When is enough enough?
That was the question asked of school district officials and trustees at last week’s school board meeting by a mother fearing for the safety of her son.
Christine, whose name has been changed at her request, was in tears and quietly sobbing as her friend read a letter to trustees that she had written about her 15-year-old son who has endured four years of relentless bullying.
Her son has been called names, shoved around, stalked in and out of school, had rocks thrown at him, and one day, on his way home from school, a gun pointed at him from the window of a moving vehicle – all at the hands of one child.
“As soon as a gun is pulled, whether it’s real or not, that brings the situation to a whole new level,” Christine said later in an interview with The Progress.
The public meeting, she felt, was her last resort.
This week, from Nov. 14-18, is National Anti-Bullying Week.
Chilliwack school district’s Policy 501 states that all students have a right to education in a safe environment. But this mother doesn’t believe her son has had that right.
The bullying started at Chilliwack middle school in 2007. Christine’s son, who has attention deficit disorder, had experienced rapid weight gain after going off one of his medications. He became an easy target for name calling and taunting.
At first, Christine didn’t put much into it; although annoying, she believed it was something most kids go through. She contacted the school and was told the child would be spoken to.
But the bullying didn’t stop.
The taunts turned into threats, her son was shoved around, had rocks thrown at him on school grounds, and was often trailed all the way home.
Christine went back to the school.
“I told the principal that talking to this teenager wasn’t going to accomplish anything, it was pointless, they had to remove the kid,” she said.
When they didn’t, Christine removed her son from the school, and enrolled him at A.D. Rundle middle school.
“I had to get my kid out of that kid’s line of vision,” she said.
However, while no longer at the same school, the bully continued to stalk up and down their street “like a predator,” taunting her son from the outside, implanting in him a fear of leaving the house.
In 2009, her son started having seizures, which were later diagnosed as stress seizures.
After nearly two years of hospital visits, and missed school, Christine was advised that Chance Alternate would be a better suited school for her son’s needs as it was better equipped with resources and medical personnel.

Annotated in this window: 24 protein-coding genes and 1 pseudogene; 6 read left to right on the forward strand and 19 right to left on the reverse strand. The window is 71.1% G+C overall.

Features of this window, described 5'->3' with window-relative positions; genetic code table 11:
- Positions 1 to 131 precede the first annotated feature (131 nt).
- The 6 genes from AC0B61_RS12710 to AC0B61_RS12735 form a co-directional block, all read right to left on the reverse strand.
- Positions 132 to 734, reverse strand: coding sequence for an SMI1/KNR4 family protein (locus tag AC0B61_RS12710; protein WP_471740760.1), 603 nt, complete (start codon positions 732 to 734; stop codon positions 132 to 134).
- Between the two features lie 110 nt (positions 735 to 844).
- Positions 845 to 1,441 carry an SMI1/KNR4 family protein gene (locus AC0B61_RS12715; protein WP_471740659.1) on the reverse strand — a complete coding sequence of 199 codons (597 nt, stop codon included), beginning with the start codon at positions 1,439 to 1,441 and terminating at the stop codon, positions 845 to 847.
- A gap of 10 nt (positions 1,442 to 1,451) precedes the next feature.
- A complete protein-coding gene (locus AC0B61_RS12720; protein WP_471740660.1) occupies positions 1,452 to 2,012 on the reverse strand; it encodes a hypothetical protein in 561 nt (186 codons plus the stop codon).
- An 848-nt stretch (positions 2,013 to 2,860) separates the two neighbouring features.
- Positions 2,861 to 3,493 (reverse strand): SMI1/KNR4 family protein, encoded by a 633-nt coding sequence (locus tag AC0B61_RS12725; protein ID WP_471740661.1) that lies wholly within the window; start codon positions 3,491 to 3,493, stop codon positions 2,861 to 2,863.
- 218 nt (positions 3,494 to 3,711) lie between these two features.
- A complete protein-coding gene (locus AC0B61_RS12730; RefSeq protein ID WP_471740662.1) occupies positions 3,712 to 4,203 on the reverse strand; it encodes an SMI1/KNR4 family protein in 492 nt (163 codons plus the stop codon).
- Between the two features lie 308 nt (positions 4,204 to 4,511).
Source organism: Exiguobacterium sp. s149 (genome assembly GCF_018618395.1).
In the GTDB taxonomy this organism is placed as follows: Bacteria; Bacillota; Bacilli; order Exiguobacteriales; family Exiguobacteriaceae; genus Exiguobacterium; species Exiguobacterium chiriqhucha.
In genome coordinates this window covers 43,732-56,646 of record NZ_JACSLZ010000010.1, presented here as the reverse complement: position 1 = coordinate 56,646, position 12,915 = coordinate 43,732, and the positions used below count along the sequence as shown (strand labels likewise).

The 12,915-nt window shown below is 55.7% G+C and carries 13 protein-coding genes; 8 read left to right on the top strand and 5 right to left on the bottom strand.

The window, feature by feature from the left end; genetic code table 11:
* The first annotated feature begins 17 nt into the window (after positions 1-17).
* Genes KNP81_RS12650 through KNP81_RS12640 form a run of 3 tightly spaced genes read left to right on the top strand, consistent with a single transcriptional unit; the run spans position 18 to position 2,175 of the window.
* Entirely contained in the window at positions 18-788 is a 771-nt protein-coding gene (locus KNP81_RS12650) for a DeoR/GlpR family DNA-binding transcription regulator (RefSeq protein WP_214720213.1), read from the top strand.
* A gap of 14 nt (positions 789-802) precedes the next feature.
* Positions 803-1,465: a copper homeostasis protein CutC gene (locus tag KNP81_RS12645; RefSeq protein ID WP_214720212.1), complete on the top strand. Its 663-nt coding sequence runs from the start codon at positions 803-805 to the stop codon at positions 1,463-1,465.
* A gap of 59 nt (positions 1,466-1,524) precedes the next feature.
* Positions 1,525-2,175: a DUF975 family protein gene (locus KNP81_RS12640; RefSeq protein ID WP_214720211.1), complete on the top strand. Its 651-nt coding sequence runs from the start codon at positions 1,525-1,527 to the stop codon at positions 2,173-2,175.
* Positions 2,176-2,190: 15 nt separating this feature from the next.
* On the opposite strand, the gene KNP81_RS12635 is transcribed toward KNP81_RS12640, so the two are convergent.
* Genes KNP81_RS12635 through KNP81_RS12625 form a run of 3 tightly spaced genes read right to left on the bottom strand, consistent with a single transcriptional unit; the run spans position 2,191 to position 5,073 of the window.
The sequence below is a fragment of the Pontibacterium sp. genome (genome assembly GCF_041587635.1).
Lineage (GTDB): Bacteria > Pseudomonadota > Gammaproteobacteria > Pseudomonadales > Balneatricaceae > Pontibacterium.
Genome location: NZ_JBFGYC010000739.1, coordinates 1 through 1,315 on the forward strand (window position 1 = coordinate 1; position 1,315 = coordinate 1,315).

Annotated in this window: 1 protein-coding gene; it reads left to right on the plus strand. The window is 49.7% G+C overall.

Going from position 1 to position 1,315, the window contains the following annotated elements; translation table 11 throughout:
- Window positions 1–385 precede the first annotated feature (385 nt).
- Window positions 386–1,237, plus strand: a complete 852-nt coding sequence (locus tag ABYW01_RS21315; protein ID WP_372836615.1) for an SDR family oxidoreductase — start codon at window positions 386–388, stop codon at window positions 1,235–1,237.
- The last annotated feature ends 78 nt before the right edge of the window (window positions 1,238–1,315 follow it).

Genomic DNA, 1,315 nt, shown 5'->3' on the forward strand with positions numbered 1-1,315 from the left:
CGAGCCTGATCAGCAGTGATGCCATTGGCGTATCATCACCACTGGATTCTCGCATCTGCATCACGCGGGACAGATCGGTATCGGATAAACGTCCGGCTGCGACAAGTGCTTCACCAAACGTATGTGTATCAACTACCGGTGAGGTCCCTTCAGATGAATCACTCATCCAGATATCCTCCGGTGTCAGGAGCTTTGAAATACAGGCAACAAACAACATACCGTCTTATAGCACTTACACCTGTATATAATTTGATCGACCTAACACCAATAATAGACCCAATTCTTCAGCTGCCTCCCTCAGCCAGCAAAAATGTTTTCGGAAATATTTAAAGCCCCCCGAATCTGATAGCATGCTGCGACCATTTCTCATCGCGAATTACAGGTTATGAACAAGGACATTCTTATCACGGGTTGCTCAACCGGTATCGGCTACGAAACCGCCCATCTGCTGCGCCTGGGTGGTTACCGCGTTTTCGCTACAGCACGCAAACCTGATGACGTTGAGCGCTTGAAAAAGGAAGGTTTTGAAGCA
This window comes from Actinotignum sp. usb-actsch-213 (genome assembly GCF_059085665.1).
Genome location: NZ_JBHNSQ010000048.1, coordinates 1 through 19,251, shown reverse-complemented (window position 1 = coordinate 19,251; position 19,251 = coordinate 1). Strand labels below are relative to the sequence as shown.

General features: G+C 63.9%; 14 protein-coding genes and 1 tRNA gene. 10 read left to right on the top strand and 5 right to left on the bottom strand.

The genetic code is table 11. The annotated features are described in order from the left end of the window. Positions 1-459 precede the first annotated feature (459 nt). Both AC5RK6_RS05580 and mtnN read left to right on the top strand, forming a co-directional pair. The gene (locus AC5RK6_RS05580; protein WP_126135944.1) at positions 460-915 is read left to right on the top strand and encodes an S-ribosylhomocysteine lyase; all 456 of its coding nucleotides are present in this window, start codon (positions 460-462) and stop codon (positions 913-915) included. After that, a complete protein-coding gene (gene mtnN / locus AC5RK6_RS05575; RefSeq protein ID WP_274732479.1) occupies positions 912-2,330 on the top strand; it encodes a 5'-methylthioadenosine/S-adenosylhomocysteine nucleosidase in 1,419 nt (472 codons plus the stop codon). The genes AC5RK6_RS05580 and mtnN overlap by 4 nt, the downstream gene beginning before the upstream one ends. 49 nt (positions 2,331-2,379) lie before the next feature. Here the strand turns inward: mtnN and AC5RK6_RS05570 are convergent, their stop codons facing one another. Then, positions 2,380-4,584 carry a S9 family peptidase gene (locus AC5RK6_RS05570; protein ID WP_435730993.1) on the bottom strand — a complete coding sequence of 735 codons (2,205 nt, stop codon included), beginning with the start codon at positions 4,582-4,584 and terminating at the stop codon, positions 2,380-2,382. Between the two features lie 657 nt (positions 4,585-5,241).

Before committing to Chance, Christine made sure the bully would not be welcomed there. She was adamant that if that child went to Chance, her son would not.
She felt an agreement had been made.
Three weeks ago, the bully was accepted into Chance; Christine’s son hasn’t been in school since.
This is the third school he’s attended since the bullying started.
“Enough is enough now,” Christine said. “My son has been displaced three times because of that kid … I was proactive, I made sure, I specified, I made it a big deal. I had what I felt was a guarantee that this kid was not going to be allowed at this school. He needs to be removed from the Chilliwack school district’s system period.
“We can’t take it anymore, my son has stress seizures. I have worked feverishly with Children’s Hospital, and with the beautiful amazing doctors at Chilliwack hospital, we are all working so hard, and if we’re all working so hard and it takes this one kid to tear it down, I will not stand by and allow that to happen anymore.”
Christine had spoken to both the counselor and vice principal at Chance, but didn’t believe the school was doing enough – that’s why she went to the board meeting.
“This has to stop,” she said.
Superintendent Michael Audet told The Progress this week that the school district is working on a resolution.
A meeting was scheduled for this week with Christine, her son, the vice principal, principal and assistant superintendent responsible for that school.
“We want to restore peace between the two individuals and if that’s not possible, we will have to take some steps to ensure her child is safe,” said Audet.
“What are those steps? At this point I don’t know.
“We don’t want her child to be bullied at all.”